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Wolf Kanno's Crazy Ramblings and Incoherent Statements

My Top 100's Lost but Not Forgotten: Final Fantasy III

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Blah blah blah Top 100 blah blah blah too many good games to list. Blah blah blah, games that weren't good enough for my list but still excellent nonetheless.

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Of the Classic series within Final Fantasy, FFIII was the last one for me to play, partly cause I didn't emulate very often and partly because I had hoped SE would come to their senses and re-release this title. Finally, they decided to remake the game for the DS and I was pretty excited. At the time of the game's release, I had caught a serious case of the flu and was badly bed-ridden in-between my violent bouts of disgorging bodily fluids from whatever orifice my disease ridden body felt like was a good place at the time. So you can kind of see how the small comfort this game brought me at that awful time was a blessing. I ended up liking the title for the most part, even if the Wi-Fi Moogle mail gimmick ended up screwing me out of all of the game's extra content.
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So flash forward a few years ago, I finally have a better gaming PC and I picked up a bunch of classic Japanese only games of yesteryear to screw around with. My desire to play the early MegaTen titles ended up causing me to pick up an NES/Famicom emulator and I figured it would be nice to pick up the original versions of a few FF and DQ titles while I was at it. I jumped into an FF mood at this time due to playing through FFIII again on the DS and felt it would be interesting to do a comparison by playing the original. What transpired was actually a watershed moment that not only led me to appreciate the classic as is, but kind of see where I hold a lot of problems with not just modern RPGs but SE's bad habits of changes they incorporate into their remakes/ports in order to appease modern tastes.
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So let's just start out by saying that I'm not a huge fan of the DS version. Most fans agree that trying to ham-fist more nuanced characters into an old school RPG with an excuse plot didn't do it any favors, but the other annoyances for me was curbing the games difficulty by largely lobotomizing the item management aspect of the gameplay and raising the damage algorithms of the classes and giving them consistency transformed a game that once had exhilarating battles into the typical trash mob random encounter nonsense we get in more modern games. Re-balancing the classes so players would have more control over them had the bad side effect of making players more complacent with their party configuration whereas the original would force you to experiment more often since classes would eventually become obsolete. Handing over the nerfed Ninja and Sage classes created an underwhelming experience for the player whereas the more broken 8-bit variations were a great boon you had to earn by traversing the incredibly challenging Eureka.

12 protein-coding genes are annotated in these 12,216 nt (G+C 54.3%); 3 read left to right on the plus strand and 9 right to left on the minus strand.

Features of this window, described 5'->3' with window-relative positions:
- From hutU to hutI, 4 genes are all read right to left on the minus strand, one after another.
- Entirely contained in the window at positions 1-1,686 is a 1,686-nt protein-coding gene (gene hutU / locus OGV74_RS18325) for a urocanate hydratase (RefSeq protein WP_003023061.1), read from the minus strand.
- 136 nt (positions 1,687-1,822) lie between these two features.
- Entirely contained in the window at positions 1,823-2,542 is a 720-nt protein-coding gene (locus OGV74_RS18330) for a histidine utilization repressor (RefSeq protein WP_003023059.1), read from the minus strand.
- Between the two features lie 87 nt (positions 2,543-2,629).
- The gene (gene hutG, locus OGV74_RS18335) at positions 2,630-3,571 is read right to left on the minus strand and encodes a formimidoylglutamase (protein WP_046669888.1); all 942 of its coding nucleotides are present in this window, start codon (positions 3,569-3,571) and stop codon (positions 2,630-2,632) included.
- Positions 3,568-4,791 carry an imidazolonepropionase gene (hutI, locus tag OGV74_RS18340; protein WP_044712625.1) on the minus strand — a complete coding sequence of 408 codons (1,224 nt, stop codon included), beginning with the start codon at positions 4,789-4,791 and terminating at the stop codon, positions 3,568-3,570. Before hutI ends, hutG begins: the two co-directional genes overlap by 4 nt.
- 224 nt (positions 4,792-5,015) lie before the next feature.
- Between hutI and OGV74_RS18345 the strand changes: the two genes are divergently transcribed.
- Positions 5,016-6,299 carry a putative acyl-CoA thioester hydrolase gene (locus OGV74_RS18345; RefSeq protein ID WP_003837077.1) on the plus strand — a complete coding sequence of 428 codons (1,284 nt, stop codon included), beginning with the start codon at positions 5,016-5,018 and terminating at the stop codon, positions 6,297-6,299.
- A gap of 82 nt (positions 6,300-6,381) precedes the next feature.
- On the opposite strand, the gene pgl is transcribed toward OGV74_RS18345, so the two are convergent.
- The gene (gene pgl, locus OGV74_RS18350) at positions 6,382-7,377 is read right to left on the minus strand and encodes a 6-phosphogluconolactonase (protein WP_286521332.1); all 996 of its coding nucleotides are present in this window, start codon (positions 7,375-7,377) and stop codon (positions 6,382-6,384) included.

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The technical changes also hurt the game, the music feels more drown out with the new arrangements compared to the pulse pounding 8-bit beats, the 3D models forced the devs limit the amount of enemies on the screen to about four maximum whereas the original could have you deal with up to eight at a time. This alone caused a great deal of the above changes to be made because overwhelming odds was a part of the game's challenge. In the end, the DS version feels like a watered down experience that made several concessions to appeal to the modern RPG fans tastes instead of sticking to its guns as the niche old school experience that it really was. This is made even more baffling when you consider SE never made such changes to FFI or II who both retained their core principles for the most part and simply added easy modes for their games. In the end, we wound up with a game that doesn't really appeal to anyone. The game is still too archaic and "gamey" for modern fans who are use to story and character driven epics, and old school gamer fans have to deal with gameplay that no longer offers any real challenge.
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Playing the original opened my eyes to this travesty, and while the above paragraphs may seem like I'm seriously hating on the DS version, my real intent is to say that you should not mistake the DS version as the "definitive FFIII experience". In stead I implore FF fans to check out the original and judge it by itself. Granted, a lot of players are probably going to prefer the DS version over the original, and there is nothing wrong with that choice, but for me, so much of the game's mechanics and design are dependent on the older mechanics of the original.